Standing within the precincts of Melrose Abbey, the Cloister House was built in 1815 as a residence for the minister of the local parish church. Disused after 1902, when a new home for the minister had been built, the Cloister House eventually passed into the care of the Ministry of Works, to become offices. In 1994 Historic Scotland (successors to the Ministry of Works) restored the house for residential purposes and five years later it was refurbished by the Vivat Trust, who manage the house as holiday accommodation.
The Cloister House
When a new church for Melrose was built in 1810, provision was also made for construction of a new manse, or residence for the minister, now known as the Cloister House. The house was designed and built by John Smith of Darnick (near Melrose), the elder of the two brothers who had designed the church. Between them the Smiths, craftmen - designers rather than architects, were responsible for a number of houses, churches and bridges in the area - including a revolutionary suspension bridge at Dryburgh and the enlargement of a farmhouse some two miles west of Melrose into Abbotsford, a substantial residence for Sir Walter Scott. John Smith was also an occasional sculptor, his best known work in this capacity being the colossal statue of William Wallace at Dryburgh.
The manse was completed in 1815 and the building contractors were John Gray and William Clark. The local pink rubble was used for the walls with a higher quality creamy-coloured stone, which could be carved, for the surrounds to the windows and doors. The roof is of the hipped type, with no gables, known in Scotland as 'piended' and is covered with slates. It is thought that the large two-storey bay window on the front was a later addition, possibly from the 1840's. The windows are glazed with 'lying panes', a typical Scottish architectural feature. Over the door is a charming neo-classical fanlight. Internally, many of the windows retain original shutters.
The ministers of Melrose lived in the manse until a new one was built in 1902 nearer to the parish church at the western end of town. The old manse eventually passed into State care and became offices; at one time Ordnance Survey staff occupied the house. A change of name was required as a manse which ceases to be used for its original purpose must be given a new name. In 1994, Historic Scotland returned the house to residential use. The Vivat Trust have now furnished the house and manage it as holiday accommodation. The Cloister House is listed Grade C.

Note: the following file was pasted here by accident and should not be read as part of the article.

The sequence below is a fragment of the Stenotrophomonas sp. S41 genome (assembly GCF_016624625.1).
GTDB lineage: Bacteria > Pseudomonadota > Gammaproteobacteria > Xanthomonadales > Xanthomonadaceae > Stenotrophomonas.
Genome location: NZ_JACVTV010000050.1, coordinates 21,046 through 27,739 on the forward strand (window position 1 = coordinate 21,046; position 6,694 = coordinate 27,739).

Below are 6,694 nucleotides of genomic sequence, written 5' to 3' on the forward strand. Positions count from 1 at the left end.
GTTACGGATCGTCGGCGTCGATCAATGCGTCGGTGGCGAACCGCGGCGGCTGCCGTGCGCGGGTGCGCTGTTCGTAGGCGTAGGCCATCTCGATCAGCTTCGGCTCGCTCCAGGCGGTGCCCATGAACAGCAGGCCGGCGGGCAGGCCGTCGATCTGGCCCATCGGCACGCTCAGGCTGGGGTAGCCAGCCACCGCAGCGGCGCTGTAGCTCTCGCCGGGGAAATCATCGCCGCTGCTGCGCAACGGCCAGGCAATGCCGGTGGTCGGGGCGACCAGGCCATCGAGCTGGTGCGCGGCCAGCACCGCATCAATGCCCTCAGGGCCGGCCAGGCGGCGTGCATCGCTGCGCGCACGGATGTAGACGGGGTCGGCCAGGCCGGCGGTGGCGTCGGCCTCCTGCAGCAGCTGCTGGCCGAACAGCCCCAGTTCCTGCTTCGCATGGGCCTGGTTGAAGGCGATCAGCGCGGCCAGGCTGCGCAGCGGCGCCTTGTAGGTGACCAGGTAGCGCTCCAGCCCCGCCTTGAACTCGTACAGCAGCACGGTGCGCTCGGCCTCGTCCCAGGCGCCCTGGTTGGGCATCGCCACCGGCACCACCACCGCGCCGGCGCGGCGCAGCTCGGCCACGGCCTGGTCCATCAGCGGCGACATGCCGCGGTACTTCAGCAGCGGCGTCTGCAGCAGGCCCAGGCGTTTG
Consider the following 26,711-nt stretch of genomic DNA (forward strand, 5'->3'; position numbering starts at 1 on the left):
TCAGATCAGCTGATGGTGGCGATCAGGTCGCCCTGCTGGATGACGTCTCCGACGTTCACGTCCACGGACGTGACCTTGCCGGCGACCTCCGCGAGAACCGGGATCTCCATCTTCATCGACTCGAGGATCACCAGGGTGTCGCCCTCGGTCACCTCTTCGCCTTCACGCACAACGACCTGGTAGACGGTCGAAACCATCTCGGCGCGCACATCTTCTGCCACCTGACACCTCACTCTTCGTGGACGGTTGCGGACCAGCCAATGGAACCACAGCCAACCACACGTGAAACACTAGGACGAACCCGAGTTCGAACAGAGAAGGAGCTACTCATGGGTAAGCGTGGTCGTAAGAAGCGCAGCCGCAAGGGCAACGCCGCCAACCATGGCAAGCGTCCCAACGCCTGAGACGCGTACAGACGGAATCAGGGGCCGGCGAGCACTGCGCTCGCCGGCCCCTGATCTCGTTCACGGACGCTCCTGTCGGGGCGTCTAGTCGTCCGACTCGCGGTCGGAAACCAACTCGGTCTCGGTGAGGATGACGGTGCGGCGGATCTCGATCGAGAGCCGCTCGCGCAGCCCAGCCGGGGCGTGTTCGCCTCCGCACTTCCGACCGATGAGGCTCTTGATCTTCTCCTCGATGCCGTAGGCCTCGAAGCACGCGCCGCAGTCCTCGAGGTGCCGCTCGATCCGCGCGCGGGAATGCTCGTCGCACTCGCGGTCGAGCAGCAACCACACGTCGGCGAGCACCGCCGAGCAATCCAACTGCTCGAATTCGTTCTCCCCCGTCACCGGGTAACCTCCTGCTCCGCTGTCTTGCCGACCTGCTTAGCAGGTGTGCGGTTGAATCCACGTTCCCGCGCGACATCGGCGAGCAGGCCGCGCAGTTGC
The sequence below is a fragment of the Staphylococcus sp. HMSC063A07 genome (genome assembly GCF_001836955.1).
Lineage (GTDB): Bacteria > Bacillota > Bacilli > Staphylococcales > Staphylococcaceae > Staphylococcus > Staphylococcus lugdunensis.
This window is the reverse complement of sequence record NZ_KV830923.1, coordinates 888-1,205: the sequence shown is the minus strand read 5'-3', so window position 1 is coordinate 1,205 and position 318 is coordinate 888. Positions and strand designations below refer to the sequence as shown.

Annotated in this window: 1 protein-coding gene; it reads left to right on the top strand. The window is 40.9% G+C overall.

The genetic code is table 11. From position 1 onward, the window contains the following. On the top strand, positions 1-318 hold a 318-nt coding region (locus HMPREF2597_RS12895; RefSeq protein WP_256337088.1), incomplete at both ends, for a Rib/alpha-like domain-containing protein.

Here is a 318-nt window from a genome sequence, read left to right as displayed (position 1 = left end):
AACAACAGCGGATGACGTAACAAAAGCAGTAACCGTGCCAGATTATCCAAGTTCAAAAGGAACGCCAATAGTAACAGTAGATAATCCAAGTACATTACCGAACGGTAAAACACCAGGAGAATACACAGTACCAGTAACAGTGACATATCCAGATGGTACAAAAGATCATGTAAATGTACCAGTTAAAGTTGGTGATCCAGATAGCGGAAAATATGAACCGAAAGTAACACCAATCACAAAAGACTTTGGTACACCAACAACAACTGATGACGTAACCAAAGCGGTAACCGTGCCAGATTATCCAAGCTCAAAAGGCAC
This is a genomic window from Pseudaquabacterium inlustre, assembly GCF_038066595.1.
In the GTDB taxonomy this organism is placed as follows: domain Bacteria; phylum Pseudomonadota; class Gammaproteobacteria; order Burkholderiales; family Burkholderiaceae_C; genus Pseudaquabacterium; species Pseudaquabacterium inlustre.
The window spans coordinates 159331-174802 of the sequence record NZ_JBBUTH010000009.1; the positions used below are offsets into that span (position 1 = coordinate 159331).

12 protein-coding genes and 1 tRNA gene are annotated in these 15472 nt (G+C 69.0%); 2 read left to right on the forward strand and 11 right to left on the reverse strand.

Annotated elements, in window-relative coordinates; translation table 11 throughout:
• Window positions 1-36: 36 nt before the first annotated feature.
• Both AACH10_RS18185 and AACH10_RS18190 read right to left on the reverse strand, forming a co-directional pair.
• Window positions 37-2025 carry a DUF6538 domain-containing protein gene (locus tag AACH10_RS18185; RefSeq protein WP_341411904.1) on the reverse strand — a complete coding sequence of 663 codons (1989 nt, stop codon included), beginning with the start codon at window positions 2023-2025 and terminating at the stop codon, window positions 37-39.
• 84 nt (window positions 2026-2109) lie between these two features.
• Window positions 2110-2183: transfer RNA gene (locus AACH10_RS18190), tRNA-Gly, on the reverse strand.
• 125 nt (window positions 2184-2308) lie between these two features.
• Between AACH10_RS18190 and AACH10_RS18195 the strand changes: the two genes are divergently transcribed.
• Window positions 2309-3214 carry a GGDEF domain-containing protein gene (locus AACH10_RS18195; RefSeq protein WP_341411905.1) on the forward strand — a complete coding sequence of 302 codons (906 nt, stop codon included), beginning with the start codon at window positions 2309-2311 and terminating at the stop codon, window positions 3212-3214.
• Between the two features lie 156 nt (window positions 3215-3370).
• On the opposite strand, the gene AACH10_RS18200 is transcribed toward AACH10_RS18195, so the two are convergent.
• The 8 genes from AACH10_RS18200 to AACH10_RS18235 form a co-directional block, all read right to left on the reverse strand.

The original abbey at Melrose was not on the present site but in a loop of the River Tweed, some two miles to the east of the town. It was founded by St. Aidan in the mid-seventh century with monks from Lindisfarne and survived for nearly two centuries. Its most famous inmate was St. Cuthbert who entered the monastery - following a vision on the very night that St. Aidan had died in 651.
In 1136 King David I of Scotland invited the Cistercian order to establish their first abbey north of the border and chose the site of the old monastery at Melrose. The new colony of monks came from Rievaulx Abbey in Yorkshire but they decided to move to a different part of the estate granted to them by the king, the present location of the abbey.
The Cistercian order was intent on establishing a monastic existence totally devoted to the religious life, with their monasteries set up in remote locations away from urban temptations. For the manual work and farming which supported their abbeys the order admitted 'lay brothers', leaving the choir monks free for their devotions.